Monday, June 11, 2012 at 6:09 a.m.
A huge spread typical of traditional Korean BBQ.
Instagram user Mikaela Meiti Thio
You know the drill. Buy Dad some cool new grilling tool. Pick up some some steaks, corn, and potatoes. Make a salad. Call it a day. Your Father's Day celebration is complete, effortless. But it is the same old routine you've done year after year. This year, why not step it up a notch? How about Korean? Fred Kim, owner of Gambose in Lauderhill, walks us through the traditions of Korean barbecue.
Korean barbecue shares some similarities with American, but it is distinctly divergent. Both focus on the meat, but the the flavor profiles couldn't be further apart. Like American, Korean barbecue can be prepared over propane or charcoal. Rather than slow-cook the meat for hours on end, Koreans use "direct heat to cook the meat quickly," says Kim. "The meat is cooked about an inch over the heat for less than a minute per side." The most popular choices are short ribs, rib eye, and pork.
Korean-style beef rib eye, known as bulgogi, is a good example of traditional Korean fare. According to Kim, it's sliced thin, "thin like a cheese steak." It is marinaded just minutes before cooking. Three minutes tops. "It's important that the meat stands out," says Kim. In terms of marinade, the idea is similar to that of the barbecue sauce in the States. You start with a base, then add ingredients to suit your own tastes. In Korea, the base for any marinade is soy sauce, garlic, and sugar. From there, Koreans often go on to add ginger, honey, kiwi, or pears. Kim lets me know that "kiwi is great for breaking down the fiber in meat." He also tells me about "L.A.-style Korean with 7-Up or Coke; soda is a favorite addition to the sauces." The potential variations seem endless. This seems to be the trend with Korean.
Another popular Korean barbecue dish is galbi, short ribs. As with the mixture of the marinades, for galbi, there are many possibilities. It can be served either on or off the bone, marinated or dry. The nonmarinated galbi is served with salt, pepper, and sesame oil. And again, it's cooked over high heat, quickly.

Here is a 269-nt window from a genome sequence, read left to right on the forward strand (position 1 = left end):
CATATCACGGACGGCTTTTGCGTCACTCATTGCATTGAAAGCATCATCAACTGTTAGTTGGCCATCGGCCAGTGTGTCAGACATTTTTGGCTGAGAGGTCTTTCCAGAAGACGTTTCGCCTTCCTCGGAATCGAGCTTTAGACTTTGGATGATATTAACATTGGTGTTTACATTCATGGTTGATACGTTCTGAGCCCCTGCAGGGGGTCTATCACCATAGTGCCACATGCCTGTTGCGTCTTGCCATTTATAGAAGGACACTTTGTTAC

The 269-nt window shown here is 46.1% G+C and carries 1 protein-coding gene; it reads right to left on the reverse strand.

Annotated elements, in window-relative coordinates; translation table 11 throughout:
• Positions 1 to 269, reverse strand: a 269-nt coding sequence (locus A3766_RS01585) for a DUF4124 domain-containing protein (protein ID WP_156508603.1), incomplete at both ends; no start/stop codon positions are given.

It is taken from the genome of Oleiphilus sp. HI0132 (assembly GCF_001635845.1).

Korean meals are accompanied by huge spreads of side dishes. "You have to have kimchi," says Kim. Kimchi is the traditional dish of fermented vegetables. Gambose uses napa cabbage, but again there are options. The list of sides goes on and on: pickled cucumbers, coleslaw, potato slaw, sautéed potato with red chilli, mushrooms, and jalapeño. Unlike the all-day American feasts, everything is served at once. According to Kim, "It's all about the yin and the yang. Korean food is all about balance."
He asks if I would like to try a taste. Are you kidding? I wonder. I'm a food writer -- of course I would like to taste! He sits me at one of his charcoal-grill-centered tables. Out come the sides: kimchi, sprouts, pickled cucumbers, fish cakes, zucchini, mung bean jelly, seaweed, pickled radish, soybean paste. With all of the options, it's hard to keep track. Minutes later, he brings out a huge plate of the boneless short ribs. Is he trying to insinuate something? I think. Mind you, I am alone. He cooks the meat and walks me through the traditional approach to eating the meal. Soybean paste, radish, and meat wrapped in lettuce. With the first couple of bites, I realize Kim is right. The meal is delicately balanced. The umami flavors in the meat and soy brilliantly balance out the sweet and acidic elements of the sides. The flavors carefully dance over my taste buds.
Pair that with a nice cold beer and you have yourself a party. That's definitely something Dad would enjoy. In any case, he would definitely be impressed with the massive pile of meat.
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